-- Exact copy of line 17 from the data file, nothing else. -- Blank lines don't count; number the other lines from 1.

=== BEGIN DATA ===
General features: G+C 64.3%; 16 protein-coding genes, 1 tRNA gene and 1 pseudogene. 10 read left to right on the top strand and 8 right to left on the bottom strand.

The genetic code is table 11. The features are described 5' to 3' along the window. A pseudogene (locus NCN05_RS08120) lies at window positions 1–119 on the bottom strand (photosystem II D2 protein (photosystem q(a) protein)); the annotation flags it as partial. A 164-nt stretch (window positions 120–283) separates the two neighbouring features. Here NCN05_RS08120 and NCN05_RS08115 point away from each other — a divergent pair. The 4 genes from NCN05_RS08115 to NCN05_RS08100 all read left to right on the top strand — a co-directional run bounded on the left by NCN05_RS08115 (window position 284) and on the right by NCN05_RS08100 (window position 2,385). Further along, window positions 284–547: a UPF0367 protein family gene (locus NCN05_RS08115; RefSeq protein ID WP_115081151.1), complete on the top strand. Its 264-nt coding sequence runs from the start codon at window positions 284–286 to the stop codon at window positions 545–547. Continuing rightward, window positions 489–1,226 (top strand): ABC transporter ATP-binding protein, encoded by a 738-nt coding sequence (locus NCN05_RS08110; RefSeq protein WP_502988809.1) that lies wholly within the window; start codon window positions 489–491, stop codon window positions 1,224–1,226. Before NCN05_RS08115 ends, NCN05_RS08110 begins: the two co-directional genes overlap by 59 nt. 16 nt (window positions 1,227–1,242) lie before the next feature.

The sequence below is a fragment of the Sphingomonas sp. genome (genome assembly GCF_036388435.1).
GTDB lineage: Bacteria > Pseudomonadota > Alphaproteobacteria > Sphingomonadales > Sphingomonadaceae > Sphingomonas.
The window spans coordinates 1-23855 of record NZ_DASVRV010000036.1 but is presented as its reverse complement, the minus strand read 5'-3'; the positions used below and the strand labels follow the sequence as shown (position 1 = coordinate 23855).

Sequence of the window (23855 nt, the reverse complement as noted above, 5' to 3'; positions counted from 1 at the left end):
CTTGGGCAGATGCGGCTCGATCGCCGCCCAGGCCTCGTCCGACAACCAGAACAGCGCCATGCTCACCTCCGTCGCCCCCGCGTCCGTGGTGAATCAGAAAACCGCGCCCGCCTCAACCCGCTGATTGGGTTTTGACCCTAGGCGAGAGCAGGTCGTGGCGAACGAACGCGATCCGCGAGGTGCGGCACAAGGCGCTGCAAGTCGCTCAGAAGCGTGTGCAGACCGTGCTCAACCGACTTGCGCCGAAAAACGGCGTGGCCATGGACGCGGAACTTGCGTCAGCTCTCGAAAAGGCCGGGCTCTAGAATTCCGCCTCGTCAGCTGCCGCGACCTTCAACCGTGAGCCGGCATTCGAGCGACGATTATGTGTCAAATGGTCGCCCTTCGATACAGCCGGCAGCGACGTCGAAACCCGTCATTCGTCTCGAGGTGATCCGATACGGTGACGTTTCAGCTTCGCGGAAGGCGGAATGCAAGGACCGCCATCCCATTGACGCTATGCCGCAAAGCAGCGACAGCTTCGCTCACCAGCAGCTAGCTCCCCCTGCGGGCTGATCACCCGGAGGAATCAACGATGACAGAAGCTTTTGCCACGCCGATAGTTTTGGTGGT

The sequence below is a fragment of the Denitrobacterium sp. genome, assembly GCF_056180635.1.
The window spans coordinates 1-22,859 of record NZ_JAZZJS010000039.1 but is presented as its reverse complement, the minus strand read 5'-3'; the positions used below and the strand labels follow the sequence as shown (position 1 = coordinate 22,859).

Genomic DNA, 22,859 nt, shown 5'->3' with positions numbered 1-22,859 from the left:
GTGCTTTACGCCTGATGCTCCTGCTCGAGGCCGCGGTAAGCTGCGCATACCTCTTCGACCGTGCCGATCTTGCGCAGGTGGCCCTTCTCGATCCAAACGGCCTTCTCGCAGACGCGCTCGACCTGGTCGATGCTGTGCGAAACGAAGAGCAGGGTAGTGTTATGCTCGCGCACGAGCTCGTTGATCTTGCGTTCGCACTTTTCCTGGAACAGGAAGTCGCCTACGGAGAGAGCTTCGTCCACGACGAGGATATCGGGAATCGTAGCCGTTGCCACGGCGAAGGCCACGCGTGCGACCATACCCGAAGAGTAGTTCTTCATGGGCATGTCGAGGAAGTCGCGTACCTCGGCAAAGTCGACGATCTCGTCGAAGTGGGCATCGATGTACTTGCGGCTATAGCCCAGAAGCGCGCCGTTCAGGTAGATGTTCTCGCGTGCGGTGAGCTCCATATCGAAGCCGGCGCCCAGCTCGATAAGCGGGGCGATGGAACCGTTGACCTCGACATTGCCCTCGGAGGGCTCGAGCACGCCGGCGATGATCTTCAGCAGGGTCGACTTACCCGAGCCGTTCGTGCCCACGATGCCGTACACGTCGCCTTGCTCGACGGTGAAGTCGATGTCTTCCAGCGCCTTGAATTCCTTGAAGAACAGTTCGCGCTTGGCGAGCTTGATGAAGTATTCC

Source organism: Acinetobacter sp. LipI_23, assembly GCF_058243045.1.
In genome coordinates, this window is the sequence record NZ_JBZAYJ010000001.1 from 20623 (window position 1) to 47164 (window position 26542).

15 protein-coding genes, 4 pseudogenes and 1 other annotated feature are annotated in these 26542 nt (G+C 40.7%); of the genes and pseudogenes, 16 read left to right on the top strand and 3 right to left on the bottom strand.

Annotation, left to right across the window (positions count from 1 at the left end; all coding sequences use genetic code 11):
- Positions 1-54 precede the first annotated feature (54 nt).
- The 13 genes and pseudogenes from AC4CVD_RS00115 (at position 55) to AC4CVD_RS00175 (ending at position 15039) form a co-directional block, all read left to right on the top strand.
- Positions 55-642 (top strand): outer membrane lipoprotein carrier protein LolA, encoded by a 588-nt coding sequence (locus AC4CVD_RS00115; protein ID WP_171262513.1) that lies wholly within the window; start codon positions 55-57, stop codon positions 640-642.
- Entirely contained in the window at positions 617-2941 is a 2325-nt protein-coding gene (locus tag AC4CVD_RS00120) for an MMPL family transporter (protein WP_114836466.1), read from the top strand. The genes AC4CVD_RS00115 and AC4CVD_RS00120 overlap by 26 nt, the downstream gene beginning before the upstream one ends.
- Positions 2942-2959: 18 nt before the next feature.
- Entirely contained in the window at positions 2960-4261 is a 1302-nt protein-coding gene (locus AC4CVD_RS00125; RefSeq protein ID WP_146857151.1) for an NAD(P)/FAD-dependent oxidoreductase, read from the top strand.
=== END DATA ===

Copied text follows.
- The 13 genes and pseudogenes from AC4CVD_RS00115 (at position 55) to AC4CVD_RS00175 (ending at position 15039) form a co-directional block, all read left to right on the top strand.